Weighed down by guilt: Research shows it's more than a metaphor YottaFire “Embodied cognition is an emerging field in psychology that examines how our thoughts and emotions interact with our bodies to guide behavior.
Faced with news of suicides and brain damage in former professional football players, geneticists have bemoaned the lack of model systems for studying the insidious and often delayed consequences linked to head injuries.
David Pizarro: Like the others, I'd really like to thank John and the Edge Foundation for bringing us out. I really feel like a kid in a candy store here, to be able to speak with everybody here on a topic that I actually thought was the nail in the coffin of my graduate career. But thanks to kind people, including Paul and John (Laughs), it has not been the nail yet. (Laughs)
NICHOLAS A. CHRISTAKIS, physician and social scientist, is a Professor at Yale University with joint appointments in the Departments of Sociology and Medicine, and he was formerly a Professor at Harvard. For the last twelve years, working in the field of biosocial science, he has been studying the mathematical, biological, psychological, and sociological underpinnings of social network structure and function, and the deep origins and implications of collective behavior, including ways to experimentally manipulate such behavior.
Dr. Christakis received his BS from Yale in Biology in 1984, his MD and MPH from Harvard in 1989, and his PhD in Sociology from the University of Pennsylvania in 1995. He was elected to the Institute of Medicine of the National Academy of Science in 2006 and made a fellow of the AAAS in 2010. He has published over 150 scientific articles and chapters, co-authored (with James Fowler) Connected, edited medical textbooks, and also contributed to the editorial pages of various newspapers. He has been the recipient of teaching awards, and podcasts of his lectures have been available at iTunes for many years.
The Wired Smart List 2013 Wired.co.uk It's rare to come across a genuinely new idea on the nature of morality, but Josh, a philosopher who uses the methods of cognitive neuroscience and social psychology, has come up with several.
A brain region activated when people are asked to perform mathematical calculations in an experimental setting is similarly activated when they use numbers — or even imprecise quantitative terms, such as “more than”— in...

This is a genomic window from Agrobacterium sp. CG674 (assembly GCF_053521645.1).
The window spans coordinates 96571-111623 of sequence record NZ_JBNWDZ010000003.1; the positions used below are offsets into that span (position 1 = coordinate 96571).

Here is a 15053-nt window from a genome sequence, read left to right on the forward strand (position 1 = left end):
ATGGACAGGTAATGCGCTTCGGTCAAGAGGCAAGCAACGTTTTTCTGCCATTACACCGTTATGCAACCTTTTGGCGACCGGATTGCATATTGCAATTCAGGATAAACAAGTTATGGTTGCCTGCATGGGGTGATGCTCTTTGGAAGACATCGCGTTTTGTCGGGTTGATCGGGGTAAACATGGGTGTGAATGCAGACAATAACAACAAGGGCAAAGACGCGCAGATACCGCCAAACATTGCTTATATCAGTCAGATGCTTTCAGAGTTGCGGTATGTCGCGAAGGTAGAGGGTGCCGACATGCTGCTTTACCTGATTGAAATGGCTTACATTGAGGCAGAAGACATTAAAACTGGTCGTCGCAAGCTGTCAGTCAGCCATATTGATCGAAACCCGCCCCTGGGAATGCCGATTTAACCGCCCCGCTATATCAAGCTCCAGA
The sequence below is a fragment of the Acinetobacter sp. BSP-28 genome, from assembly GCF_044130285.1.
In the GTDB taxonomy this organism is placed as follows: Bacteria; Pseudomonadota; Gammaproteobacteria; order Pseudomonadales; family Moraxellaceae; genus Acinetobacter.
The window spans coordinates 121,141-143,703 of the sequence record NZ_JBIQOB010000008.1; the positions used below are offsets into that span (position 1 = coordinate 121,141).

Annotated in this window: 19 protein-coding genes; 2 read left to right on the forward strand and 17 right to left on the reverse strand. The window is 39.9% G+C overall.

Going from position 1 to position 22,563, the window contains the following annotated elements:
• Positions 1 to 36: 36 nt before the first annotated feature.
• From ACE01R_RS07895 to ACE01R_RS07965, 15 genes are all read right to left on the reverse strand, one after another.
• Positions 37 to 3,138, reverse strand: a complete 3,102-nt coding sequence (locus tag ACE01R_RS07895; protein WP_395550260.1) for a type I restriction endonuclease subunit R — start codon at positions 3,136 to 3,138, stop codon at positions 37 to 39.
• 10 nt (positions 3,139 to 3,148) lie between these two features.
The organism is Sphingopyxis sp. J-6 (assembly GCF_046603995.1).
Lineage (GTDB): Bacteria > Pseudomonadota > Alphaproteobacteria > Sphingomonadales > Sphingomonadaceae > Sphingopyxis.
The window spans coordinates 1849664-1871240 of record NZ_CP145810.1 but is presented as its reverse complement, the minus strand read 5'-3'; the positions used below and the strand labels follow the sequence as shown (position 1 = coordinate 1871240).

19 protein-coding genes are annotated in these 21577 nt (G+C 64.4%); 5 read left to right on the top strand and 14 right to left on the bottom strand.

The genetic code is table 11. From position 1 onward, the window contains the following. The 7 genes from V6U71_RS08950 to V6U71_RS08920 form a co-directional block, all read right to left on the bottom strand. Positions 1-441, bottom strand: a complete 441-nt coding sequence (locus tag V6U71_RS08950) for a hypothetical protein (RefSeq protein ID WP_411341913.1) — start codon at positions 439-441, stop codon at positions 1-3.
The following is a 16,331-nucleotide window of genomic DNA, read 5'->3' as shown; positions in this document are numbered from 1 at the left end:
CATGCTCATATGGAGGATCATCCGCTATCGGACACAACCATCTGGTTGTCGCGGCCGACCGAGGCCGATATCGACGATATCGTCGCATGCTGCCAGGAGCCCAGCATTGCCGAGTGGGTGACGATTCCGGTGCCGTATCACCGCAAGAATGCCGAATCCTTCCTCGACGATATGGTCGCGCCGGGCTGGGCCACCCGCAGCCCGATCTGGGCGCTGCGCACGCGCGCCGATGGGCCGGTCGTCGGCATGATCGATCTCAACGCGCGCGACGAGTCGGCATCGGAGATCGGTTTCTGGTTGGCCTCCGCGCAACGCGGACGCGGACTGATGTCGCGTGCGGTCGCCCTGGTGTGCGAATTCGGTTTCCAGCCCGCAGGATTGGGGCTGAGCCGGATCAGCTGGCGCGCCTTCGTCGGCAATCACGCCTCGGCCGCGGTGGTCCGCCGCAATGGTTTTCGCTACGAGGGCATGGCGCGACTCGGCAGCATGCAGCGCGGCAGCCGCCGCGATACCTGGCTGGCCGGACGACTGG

PAUL BLOOM is the Brooks and Suzanne Ragen Professor of Psychology at Yale University. His research explores how children and adults understand the physical and social world, with special focus on morality, religion, fiction, and art. He has won numerous awards for his research and teaching. He is the past-president of the Society for Philosophy and Psychology, and co-editor of Behavioral and Brain Sciences, one of the major journals in the field.
Bloom is the author or editor of six books, including Just Babies: The Origins of Good and Evil (Crown, forthcoming). He has written for scientific journals such as Nature and Science, and for popular outlets such as The New York Times, The Guardian, The New Yorker, and The Atlantic Monthly.
He had been interviewed many times on NPR, including the Todd Mundtz Show, the Larry Mantle Show, the Brian Lehrer Show, and "On Point." He is one of the best-regarded lecturers at Yale, and his Introduction to Psychology class was one of the first, and most popular, of forty selected by Yale to be made available worldwide as part of an open access web-based program. He lives in New Haven with his wife and two sons.
Official site of Nicholas A. Christakis, MD, PhD, internist and social scientist at Harvard University specializing in health and social networks, and in the mathematical, social, and biological properties of networks.